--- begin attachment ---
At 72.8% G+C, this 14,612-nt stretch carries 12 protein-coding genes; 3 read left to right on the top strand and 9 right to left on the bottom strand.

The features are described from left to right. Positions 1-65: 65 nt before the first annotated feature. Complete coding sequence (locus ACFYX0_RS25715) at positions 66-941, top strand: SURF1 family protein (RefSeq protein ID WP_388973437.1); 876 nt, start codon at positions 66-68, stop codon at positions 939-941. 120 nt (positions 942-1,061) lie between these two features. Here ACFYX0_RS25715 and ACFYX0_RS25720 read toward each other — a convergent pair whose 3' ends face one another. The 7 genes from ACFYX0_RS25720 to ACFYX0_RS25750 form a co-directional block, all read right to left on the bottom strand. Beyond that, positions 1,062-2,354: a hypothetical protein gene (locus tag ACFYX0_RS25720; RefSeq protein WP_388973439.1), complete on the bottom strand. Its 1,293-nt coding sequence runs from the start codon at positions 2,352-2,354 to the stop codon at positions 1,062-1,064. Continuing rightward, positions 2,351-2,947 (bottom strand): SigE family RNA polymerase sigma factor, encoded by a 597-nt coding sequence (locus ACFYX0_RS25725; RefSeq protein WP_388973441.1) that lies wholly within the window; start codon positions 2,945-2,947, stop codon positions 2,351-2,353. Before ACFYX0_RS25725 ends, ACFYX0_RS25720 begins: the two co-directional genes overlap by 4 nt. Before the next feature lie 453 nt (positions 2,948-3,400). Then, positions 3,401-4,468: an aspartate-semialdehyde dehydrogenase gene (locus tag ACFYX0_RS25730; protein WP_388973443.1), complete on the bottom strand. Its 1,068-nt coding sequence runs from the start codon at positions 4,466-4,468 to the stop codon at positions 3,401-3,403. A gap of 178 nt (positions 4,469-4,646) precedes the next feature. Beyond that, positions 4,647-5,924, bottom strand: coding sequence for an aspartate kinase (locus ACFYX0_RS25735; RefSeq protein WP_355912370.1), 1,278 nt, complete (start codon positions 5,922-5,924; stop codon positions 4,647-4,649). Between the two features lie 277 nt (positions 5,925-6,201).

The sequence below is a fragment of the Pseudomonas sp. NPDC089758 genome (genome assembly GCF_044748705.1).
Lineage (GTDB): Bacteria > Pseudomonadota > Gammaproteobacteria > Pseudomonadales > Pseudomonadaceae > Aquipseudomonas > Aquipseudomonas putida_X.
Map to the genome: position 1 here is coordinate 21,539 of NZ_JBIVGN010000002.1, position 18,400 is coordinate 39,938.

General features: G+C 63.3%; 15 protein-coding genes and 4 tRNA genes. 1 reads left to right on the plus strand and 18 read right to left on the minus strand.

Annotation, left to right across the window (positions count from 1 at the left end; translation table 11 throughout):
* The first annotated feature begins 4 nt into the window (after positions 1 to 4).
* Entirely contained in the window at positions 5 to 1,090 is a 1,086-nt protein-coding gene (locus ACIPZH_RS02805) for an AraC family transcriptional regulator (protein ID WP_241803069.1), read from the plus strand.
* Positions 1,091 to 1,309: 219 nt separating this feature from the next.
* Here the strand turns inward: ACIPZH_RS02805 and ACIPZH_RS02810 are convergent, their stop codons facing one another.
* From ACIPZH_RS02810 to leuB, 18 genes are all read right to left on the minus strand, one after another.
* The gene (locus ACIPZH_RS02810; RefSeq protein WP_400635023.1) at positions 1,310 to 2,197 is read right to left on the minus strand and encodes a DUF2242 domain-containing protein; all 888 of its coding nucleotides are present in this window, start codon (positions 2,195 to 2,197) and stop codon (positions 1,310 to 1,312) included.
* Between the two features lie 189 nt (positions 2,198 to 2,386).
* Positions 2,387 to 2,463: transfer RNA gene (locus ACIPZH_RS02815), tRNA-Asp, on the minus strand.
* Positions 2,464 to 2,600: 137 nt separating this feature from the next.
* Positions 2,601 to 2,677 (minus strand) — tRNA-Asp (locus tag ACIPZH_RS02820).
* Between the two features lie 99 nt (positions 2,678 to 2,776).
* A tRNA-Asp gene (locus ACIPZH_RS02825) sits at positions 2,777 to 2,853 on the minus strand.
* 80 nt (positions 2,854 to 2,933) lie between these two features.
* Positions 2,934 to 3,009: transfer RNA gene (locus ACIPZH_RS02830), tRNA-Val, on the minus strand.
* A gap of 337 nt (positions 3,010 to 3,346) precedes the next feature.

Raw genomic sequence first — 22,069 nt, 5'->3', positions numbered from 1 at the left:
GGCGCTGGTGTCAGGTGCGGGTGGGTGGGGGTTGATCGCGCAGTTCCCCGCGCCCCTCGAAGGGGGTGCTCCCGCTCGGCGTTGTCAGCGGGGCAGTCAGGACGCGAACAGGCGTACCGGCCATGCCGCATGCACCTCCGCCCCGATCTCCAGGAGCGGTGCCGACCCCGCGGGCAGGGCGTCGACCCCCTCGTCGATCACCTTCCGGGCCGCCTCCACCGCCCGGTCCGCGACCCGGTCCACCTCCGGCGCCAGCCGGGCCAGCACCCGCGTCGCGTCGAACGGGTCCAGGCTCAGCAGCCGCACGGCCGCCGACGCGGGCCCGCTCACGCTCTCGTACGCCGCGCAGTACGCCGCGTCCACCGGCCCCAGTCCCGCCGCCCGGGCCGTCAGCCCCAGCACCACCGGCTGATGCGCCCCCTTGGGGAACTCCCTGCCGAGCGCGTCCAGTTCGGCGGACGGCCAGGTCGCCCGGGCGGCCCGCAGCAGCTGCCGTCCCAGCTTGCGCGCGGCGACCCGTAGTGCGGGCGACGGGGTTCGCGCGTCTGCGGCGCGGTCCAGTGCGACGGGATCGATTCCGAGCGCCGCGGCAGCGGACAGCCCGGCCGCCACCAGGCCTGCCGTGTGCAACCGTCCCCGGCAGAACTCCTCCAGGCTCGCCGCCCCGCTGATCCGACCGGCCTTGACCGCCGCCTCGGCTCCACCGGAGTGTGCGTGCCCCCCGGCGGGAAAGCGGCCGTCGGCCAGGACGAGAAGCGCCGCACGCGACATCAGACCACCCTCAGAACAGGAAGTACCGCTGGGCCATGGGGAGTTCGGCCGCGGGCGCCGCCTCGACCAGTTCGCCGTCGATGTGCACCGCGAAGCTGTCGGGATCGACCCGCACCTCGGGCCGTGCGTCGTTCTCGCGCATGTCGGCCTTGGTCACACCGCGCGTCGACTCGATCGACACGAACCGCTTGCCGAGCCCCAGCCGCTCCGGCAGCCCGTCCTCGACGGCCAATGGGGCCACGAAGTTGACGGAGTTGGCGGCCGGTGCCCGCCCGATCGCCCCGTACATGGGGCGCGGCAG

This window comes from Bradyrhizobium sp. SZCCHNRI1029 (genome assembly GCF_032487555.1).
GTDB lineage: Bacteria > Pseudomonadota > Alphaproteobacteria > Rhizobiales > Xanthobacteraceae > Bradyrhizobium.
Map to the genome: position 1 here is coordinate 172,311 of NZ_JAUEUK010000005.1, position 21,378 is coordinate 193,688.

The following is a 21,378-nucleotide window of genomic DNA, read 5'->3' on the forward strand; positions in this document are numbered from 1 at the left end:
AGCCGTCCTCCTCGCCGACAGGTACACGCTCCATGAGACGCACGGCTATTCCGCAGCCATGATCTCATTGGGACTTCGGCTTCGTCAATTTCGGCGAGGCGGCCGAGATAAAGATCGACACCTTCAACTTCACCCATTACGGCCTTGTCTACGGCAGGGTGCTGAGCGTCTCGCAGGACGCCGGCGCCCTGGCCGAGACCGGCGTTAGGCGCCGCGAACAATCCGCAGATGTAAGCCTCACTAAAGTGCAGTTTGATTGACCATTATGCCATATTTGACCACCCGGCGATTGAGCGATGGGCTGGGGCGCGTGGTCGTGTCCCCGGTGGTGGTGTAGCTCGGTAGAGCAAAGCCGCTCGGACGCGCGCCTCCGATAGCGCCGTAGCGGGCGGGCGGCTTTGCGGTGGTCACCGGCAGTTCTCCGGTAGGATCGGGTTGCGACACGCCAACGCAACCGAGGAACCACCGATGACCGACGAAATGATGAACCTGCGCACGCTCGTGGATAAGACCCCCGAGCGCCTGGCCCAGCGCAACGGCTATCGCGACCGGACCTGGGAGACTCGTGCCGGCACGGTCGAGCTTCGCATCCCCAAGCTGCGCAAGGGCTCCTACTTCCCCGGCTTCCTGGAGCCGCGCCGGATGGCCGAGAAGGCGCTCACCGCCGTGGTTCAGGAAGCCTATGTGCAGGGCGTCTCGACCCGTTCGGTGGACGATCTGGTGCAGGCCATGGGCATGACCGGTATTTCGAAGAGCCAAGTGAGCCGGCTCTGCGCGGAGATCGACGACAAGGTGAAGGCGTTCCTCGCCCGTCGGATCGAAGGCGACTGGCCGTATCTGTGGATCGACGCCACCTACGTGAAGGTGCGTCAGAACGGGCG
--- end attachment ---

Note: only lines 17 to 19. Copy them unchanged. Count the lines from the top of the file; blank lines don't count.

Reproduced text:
* Positions 2,601 to 2,677 (minus strand) — tRNA-Asp (locus tag ACIPZH_RS02820).
* Between the two features lie 99 nt (positions 2,678 to 2,776).
* A tRNA-Asp gene (locus ACIPZH_RS02825) sits at positions 2,777 to 2,853 on the minus strand.